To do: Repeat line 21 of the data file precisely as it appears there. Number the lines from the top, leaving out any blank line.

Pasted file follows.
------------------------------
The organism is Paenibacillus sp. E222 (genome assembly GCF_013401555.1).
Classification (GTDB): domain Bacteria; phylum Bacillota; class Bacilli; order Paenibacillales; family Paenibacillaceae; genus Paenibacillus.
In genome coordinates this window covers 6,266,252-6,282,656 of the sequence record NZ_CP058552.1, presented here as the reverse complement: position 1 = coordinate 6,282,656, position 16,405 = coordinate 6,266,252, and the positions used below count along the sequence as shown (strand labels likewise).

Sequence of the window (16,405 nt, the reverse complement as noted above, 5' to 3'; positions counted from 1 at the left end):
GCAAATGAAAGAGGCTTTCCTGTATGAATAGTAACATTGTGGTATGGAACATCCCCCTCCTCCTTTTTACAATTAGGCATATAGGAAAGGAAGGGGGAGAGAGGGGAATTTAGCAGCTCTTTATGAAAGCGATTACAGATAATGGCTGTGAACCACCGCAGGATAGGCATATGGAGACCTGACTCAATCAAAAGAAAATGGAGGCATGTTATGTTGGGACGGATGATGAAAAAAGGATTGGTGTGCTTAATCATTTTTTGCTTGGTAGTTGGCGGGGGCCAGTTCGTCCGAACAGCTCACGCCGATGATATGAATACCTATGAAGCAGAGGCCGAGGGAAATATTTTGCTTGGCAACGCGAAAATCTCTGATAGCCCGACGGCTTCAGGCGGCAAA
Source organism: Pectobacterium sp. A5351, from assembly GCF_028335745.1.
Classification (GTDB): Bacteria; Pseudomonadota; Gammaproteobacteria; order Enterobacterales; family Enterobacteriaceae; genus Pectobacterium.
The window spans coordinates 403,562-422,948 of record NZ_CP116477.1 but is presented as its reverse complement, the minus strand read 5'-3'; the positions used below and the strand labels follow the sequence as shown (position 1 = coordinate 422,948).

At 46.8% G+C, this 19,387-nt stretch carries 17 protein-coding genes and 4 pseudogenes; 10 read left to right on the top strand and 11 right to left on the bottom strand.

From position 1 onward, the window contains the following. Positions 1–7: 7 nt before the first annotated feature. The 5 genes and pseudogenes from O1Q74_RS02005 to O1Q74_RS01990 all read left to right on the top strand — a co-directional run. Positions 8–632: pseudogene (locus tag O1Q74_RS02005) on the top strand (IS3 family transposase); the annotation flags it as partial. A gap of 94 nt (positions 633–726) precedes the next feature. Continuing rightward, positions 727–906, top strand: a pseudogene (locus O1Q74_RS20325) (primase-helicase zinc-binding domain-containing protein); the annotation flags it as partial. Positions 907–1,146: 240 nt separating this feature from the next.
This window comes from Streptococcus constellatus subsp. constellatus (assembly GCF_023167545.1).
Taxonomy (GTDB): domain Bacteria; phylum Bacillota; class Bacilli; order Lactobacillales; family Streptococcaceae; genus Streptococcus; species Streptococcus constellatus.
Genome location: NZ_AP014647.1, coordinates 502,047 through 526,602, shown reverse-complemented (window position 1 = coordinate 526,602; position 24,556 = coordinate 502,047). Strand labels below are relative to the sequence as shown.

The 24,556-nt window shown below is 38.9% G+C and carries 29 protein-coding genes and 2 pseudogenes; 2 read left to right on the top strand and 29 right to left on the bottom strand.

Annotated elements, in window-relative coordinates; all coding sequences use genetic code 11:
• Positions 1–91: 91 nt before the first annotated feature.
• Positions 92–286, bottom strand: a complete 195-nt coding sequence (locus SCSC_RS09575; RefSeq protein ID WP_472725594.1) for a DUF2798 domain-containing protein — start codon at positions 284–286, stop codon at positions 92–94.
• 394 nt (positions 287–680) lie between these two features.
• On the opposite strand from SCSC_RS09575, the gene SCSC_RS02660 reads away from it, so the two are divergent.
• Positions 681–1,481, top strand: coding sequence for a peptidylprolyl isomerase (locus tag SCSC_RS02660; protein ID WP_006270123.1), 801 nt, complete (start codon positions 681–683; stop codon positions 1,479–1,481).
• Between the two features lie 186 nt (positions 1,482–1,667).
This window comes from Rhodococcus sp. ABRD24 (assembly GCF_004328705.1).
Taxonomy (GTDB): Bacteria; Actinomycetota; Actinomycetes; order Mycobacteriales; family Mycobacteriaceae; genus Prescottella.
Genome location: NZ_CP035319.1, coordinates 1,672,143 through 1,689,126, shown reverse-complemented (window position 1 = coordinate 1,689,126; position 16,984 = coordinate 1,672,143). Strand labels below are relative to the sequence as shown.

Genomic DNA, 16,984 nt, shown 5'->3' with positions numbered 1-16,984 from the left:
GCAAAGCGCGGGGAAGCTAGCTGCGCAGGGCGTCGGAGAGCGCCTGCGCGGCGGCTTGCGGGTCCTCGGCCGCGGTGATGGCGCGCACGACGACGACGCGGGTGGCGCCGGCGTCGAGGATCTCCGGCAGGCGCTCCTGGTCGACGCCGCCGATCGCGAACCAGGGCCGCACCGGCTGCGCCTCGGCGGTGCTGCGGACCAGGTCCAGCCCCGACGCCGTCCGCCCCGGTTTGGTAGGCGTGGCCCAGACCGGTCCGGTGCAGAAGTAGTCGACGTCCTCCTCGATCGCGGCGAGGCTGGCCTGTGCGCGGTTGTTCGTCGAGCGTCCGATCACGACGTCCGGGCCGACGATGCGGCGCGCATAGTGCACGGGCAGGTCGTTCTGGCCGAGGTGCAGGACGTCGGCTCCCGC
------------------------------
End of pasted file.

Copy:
• Between the two features lie 186 nt (positions 1,482–1,667).